The limits to mutually beneficial trade are set by the opportunity-cost ratios. Within these limits, specialization and trade on the basis of comparative advantage will enable both countries to attain higher consumption levels. This possibility is indicated in Fig. 79 (b), assuming the exchange ratio to be 1X = 2Y Using its entire resources, country B can produce 600Y, of which it consumes, say 400 and exports 200. Country A can produce 200X, of which it consumes 100 and exports 100. With trade, the 200Y can be exchanged for 100X, enabling country B to consume 400Y and 100X, and country A to consume 200Y and 100X. Without trade, country B can transform (at an internal exchange ratio of 1X/3Y) 200Y into only 662/3X, while country A can transform (at an internal exchange ratio of 1X/1Y) 100X into only 100Y. Thus both countries gain by specialization and trade. How the gain is shared between countries A and B depends essentially upon the strength of demand in the two countries for the goods they import. If country A's demand for commodity Y increases, the trading ratio of IX to 2Y would be likely to move against country A. Thus it might require 21/2Y exports to obtain IX imports, pushing country B nearer to the limit to mutually beneficial trade.

Obviously, in a more complex multicountry, multiproduct ‘real’ world situation it is less easy to be categorical about who gains from international trade and by how much. Some countries may possess a comparative advantage in a large number of products; others may possess few such advantages - countries differ in the quantity and quality of their factor endowments and are at different stages of ECONOMIC DEVELOPMENT. DEVELOPING COUNTRIES, in particular, may find themselves at a disadvantage in international trade, especially those that are over-reliant on a narrow range of volatile commodity exports.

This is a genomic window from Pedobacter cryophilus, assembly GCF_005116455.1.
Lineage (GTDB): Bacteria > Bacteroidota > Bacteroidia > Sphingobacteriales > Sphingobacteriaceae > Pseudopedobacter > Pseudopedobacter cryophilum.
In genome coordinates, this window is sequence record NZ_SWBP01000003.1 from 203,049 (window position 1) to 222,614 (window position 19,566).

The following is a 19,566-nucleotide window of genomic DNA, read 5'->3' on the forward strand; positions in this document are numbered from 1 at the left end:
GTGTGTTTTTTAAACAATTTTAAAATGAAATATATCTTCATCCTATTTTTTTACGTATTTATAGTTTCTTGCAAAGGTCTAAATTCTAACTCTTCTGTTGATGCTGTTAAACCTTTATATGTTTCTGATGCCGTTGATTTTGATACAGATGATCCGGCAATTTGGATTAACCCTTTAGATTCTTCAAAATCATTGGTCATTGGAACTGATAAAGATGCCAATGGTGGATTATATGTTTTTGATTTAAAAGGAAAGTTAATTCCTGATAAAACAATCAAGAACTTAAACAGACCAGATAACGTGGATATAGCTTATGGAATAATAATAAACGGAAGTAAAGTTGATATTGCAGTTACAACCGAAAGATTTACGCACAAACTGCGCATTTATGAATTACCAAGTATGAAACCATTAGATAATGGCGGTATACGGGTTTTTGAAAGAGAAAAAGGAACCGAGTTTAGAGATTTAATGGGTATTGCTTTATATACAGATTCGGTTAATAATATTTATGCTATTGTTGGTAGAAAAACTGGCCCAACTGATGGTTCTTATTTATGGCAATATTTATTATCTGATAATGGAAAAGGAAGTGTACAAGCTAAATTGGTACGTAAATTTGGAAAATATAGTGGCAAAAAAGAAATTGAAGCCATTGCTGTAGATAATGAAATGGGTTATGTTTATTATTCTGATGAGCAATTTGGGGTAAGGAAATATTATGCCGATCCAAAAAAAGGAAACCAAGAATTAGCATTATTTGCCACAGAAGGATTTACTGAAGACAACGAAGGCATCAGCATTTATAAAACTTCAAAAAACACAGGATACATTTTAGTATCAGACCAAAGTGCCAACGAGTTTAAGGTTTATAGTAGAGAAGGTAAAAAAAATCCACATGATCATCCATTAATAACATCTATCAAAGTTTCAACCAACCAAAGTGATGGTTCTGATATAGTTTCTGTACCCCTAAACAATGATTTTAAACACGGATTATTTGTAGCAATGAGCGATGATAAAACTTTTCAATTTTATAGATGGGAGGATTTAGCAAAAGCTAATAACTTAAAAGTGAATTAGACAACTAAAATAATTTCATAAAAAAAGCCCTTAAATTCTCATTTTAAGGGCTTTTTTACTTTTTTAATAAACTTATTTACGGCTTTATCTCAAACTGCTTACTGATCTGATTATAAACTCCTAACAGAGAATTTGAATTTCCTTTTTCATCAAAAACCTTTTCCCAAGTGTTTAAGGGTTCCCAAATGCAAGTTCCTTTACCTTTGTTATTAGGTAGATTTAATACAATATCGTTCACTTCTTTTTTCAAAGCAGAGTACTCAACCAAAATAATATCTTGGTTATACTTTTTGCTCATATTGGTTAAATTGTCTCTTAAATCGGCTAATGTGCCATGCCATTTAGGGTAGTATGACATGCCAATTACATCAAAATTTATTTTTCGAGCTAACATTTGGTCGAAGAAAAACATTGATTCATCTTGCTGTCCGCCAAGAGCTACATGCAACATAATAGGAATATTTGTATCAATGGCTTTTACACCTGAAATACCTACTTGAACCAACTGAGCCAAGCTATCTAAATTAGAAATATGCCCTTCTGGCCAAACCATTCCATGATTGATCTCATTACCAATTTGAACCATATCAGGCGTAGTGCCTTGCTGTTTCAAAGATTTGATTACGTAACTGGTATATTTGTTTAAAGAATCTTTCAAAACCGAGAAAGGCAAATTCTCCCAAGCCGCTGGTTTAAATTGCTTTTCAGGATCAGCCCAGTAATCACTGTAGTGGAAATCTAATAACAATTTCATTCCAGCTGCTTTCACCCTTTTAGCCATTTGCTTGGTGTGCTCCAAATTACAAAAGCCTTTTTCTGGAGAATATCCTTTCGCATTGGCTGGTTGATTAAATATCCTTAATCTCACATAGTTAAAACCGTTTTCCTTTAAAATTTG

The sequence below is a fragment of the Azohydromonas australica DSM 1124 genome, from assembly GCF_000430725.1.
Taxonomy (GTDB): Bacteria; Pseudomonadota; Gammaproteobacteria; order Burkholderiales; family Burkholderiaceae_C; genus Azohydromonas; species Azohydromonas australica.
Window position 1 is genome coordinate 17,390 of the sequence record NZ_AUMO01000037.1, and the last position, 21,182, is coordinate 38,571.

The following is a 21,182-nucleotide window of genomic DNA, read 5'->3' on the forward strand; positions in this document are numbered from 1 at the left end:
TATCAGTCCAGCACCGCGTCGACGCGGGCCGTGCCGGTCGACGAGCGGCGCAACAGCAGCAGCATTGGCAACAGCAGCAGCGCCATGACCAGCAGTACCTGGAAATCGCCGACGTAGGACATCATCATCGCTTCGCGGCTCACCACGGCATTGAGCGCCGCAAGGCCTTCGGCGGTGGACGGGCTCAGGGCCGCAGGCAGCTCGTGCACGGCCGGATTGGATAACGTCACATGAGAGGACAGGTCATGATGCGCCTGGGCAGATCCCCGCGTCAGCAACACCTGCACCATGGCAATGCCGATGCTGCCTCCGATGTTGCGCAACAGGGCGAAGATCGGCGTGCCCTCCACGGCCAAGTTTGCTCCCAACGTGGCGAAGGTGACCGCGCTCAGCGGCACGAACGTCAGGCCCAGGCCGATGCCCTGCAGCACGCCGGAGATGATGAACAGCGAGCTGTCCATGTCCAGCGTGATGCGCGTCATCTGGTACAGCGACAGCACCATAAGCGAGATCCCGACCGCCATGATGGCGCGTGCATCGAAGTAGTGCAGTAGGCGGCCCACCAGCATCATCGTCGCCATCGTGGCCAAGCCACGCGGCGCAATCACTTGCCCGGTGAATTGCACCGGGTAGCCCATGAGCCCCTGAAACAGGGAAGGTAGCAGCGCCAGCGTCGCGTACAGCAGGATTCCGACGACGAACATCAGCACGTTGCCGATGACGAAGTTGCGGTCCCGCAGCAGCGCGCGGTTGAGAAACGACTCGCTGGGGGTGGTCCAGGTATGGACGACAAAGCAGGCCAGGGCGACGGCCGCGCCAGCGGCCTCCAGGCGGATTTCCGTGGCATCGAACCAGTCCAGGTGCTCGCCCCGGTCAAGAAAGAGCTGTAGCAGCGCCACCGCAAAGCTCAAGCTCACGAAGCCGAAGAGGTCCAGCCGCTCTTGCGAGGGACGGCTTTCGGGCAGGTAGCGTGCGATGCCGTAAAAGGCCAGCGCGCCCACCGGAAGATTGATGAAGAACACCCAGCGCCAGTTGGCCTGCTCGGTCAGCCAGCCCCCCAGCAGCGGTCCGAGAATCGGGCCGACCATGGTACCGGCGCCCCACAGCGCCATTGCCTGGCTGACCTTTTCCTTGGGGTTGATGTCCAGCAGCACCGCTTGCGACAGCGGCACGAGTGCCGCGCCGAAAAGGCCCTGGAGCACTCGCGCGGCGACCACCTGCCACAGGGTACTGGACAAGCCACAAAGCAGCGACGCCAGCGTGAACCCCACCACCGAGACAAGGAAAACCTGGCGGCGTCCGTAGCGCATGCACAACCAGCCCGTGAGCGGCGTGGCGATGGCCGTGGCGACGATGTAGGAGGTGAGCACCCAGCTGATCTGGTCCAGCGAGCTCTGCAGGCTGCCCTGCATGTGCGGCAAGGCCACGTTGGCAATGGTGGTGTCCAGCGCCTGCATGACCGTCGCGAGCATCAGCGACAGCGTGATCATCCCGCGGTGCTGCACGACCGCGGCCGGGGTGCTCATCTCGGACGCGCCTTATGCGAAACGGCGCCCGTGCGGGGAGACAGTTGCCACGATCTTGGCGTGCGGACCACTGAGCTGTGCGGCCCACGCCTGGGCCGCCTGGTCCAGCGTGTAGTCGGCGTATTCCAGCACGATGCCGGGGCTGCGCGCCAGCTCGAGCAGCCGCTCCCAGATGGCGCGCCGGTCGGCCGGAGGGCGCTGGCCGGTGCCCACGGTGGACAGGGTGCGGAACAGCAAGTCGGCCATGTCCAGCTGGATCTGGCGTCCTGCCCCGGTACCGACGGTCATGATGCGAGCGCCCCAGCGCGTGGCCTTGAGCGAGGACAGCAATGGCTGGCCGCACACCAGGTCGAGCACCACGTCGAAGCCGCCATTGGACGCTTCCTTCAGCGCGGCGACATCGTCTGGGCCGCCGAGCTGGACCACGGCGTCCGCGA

References in periodicals archive ?
This exercise helps students see that gains from trade are real and can be measured.
The Trade Game (TG) is a classroom exercise that illustrates the concept of gains from trade.
England's gains from trade as a proportion of its labor force are therefore RS/OF.
Illustrating his theory by means of Figures 2 and 3, he shows that the concave production function for wheat does double duty, first by quantifying the gains from trade in terms of the labor England would save if it were to liberalize the import of wheat by repealing the Corn Laws.
Barone's 1908 representation of an economy's trade equilibrium and the gains from trade.
As is shown further on, Ricardo's approach to comparative advantage and the gains from trade diverges appreciably from that found in textbook chapters on the "Ricardian trade model," with their linear production-possibility curves, community indifference curves (sometimes supplemented by offer curves), and full specialization in both trading countries.
Consider half-a-dozen aspects of reality that go beyond the traditional set-up and how they affect the estimated gains from trade or levers for unlocking them.
Achievable gains from trade liberalization may provide an increment of up to several percentage points of global gross domestic product (GDP).
Others have attempted to vindicate Smith's theory of the gains from trade, arguing that the vent for surplus is meant to apply only to underdeveloped economies (Myint 1958, 1977; Staley 1973) or where goods are produced jointly (Kurz 1992).
This formulation, combined with an understanding of Smith's rhetoric, shows that Smith's theory of the gains from trade is completely compatible with his system of natural liberty and suggests a more coherent theory of the gains from trade than is typically attributed to Smith.
Smith's treatment of the gains from trade is, almost without exception, thought to consist of two separate arguments.
It is possible that defenders and critics alike have, as Bloomfield (1975) suggests, attempted to read too much into Smith's vent-for-surplus gains from trade, hanging on every word and mark of punctuation looking for a definitive clue as to what Smith could possibly have meant.